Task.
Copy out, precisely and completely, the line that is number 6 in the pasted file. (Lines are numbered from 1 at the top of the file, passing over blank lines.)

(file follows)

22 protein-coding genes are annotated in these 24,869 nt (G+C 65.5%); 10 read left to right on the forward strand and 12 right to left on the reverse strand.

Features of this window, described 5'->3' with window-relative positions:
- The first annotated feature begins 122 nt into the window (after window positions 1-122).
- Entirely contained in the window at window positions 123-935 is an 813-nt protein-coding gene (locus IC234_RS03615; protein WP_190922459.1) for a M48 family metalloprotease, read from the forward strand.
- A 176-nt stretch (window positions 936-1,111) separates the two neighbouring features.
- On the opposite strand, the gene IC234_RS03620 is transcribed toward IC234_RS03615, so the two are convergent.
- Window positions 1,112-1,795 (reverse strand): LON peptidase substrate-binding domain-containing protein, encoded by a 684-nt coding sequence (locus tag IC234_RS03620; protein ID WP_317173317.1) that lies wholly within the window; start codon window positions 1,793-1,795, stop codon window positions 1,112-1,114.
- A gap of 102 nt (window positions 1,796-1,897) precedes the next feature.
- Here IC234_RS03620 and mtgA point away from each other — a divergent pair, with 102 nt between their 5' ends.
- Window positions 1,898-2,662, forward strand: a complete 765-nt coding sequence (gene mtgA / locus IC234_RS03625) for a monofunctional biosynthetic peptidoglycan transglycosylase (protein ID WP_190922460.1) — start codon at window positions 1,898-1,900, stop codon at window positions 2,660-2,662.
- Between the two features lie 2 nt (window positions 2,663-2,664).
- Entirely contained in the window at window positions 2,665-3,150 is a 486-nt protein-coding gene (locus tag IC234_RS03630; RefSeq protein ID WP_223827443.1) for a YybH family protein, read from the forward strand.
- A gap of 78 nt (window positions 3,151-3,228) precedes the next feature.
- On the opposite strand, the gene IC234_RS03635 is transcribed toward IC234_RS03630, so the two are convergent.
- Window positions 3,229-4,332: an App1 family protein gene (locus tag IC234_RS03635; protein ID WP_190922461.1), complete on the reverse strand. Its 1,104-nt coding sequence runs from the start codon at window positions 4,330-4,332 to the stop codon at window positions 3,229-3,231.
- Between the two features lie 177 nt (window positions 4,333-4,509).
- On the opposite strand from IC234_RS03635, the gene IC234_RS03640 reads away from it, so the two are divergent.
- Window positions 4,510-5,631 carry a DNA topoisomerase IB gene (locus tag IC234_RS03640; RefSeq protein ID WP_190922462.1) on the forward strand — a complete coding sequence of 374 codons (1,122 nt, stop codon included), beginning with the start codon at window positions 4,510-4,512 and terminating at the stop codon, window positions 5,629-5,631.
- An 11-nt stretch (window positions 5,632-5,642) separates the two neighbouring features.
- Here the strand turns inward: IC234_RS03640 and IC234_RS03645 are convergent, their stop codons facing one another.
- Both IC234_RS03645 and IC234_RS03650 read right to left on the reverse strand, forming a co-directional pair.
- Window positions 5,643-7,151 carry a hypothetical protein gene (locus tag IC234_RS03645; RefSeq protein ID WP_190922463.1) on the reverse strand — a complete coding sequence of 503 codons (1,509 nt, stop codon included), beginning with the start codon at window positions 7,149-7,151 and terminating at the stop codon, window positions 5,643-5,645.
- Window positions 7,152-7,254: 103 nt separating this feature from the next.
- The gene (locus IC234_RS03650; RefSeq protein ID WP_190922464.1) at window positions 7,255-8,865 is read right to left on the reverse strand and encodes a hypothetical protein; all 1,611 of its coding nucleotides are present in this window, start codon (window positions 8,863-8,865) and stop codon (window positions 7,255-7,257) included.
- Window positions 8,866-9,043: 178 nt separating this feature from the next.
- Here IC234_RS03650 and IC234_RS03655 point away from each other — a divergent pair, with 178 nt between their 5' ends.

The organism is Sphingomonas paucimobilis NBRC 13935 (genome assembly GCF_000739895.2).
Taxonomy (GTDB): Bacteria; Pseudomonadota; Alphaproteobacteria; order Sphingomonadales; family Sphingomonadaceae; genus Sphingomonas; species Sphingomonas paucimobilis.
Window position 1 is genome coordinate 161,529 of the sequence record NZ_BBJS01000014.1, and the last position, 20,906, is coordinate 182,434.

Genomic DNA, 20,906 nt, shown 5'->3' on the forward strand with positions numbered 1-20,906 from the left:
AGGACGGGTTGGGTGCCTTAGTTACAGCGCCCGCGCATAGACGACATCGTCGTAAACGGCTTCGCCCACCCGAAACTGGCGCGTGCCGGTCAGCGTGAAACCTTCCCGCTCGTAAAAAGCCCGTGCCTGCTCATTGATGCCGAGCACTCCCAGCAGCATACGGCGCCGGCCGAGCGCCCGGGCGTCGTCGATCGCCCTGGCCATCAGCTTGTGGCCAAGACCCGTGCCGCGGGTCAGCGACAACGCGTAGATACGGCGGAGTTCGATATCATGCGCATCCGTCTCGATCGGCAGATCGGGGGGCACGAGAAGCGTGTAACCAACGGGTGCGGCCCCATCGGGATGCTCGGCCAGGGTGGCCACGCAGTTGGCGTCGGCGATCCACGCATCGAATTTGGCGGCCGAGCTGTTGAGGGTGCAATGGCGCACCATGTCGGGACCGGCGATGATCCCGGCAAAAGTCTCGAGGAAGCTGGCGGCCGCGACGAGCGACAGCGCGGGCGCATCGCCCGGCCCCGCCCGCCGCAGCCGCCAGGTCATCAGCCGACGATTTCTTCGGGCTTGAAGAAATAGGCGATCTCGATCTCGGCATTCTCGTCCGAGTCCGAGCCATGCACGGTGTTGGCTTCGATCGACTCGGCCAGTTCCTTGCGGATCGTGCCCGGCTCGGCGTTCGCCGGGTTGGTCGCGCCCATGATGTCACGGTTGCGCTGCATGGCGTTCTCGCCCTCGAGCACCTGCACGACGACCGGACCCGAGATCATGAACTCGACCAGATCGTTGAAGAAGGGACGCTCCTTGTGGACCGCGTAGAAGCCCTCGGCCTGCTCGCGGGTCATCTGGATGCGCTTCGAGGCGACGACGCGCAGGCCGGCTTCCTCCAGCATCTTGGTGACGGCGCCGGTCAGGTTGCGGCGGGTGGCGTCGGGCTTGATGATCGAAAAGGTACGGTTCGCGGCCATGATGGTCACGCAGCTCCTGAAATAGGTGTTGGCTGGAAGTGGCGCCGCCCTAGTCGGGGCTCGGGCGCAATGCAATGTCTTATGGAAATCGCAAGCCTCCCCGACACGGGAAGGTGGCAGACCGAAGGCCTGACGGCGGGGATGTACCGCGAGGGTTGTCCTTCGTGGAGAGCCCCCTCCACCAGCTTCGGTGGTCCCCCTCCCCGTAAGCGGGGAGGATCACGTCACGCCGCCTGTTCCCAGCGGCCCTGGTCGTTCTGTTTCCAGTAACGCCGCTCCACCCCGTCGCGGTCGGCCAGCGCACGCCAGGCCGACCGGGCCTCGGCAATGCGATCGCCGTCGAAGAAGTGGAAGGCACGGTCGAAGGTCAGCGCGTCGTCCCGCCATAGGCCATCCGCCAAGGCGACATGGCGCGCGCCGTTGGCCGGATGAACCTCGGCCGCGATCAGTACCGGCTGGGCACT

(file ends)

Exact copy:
- On the opposite strand, the gene IC234_RS03620 is transcribed toward IC234_RS03615, so the two are convergent.